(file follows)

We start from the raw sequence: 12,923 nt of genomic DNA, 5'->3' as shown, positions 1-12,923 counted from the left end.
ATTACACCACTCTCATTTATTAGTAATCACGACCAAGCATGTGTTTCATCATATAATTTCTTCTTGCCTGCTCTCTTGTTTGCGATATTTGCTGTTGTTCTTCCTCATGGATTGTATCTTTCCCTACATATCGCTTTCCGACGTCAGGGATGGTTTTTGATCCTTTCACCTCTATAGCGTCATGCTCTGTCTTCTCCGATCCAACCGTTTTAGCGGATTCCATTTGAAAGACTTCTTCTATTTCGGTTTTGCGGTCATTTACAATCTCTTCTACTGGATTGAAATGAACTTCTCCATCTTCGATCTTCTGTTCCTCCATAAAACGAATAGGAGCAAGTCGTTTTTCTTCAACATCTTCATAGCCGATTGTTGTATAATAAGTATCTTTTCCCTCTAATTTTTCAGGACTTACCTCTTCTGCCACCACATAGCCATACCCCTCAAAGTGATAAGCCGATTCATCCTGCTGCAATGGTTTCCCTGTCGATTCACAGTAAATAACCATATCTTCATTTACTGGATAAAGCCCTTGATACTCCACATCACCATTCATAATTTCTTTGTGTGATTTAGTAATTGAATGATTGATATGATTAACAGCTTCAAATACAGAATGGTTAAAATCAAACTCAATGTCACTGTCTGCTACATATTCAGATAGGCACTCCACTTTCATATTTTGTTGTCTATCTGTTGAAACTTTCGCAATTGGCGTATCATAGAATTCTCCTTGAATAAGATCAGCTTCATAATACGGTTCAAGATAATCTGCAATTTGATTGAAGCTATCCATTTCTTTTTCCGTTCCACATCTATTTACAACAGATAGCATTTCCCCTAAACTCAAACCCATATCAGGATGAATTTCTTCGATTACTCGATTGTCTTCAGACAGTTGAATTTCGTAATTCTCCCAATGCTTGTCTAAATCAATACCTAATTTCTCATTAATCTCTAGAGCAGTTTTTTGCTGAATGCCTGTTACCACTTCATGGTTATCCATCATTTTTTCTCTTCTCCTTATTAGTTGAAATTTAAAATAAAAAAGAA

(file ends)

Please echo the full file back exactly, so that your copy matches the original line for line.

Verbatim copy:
We start from the raw sequence: 12,923 nt of genomic DNA, 5'->3' as shown, positions 1-12,923 counted from the left end.
ATTACACCACTCTCATTTATTAGTAATCACGACCAAGCATGTGTTTCATCATATAATTTCTTCTTGCCTGCTCTCTTGTTTGCGATATTTGCTGTTGTTCTTCCTCATGGATTGTATCTTTCCCTACATATCGCTTTCCGACGTCAGGGATGGTTTTTGATCCTTTCACCTCTATAGCGTCATGCTCTGTCTTCTCCGATCCAACCGTTTTAGCGGATTCCATTTGAAAGACTTCTTCTATTTCGGTTTTGCGGTCATTTACAATCTCTTCTACTGGATTGAAATGAACTTCTCCATCTTCGATCTTCTGTTCCTCCATAAAACGAATAGGAGCAAGTCGTTTTTCTTCAACATCTTCATAGCCGATTGTTGTATAATAAGTATCTTTTCCCTCTAATTTTTCAGGACTTACCTCTTCTGCCACCACATAGCCATACCCCTCAAAGTGATAAGCCGATTCATCCTGCTGCAATGGTTTCCCTGTCGATTCACAGTAAATAACCATATCTTCATTTACTGGATAAAGCCCTTGATACTCCACATCACCATTCATAATTTCTTTGTGTGATTTAGTAATTGAATGATTGATATGATTAACAGCTTCAAATACAGAATGGTTAAAATCAAACTCAATGTCACTGTCTGCTACATATTCAGATAGGCACTCCACTTTCATATTTTGTTGTCTATCTGTTGAAACTTTCGCAATTGGCGTATCATAGAATTCTCCTTGAATAAGATCAGCTTCATAATACGGTTCAAGATAATCTGCAATTTGATTGAAGCTATCCATTTCTTTTTCCGTTCCACATCTATTTACAACAGATAGCATTTCCCCTAAACTCAAACCCATATCAGGATGAATTTCTTCGATTACTCGATTGTCTTCAGACAGTTGAATTTCGTAATTCTCCCAATGCTTGTCTAAATCAATACCTAATTTCTCATTAATCTCTAGAGCAGTTTTTTGCTGAATGCCTGTTACCACTTCATGGTTATCCATCATTTTTTCTCTTCTCCTTATTAGTTGAAATTTAAAATAAAAAAGAA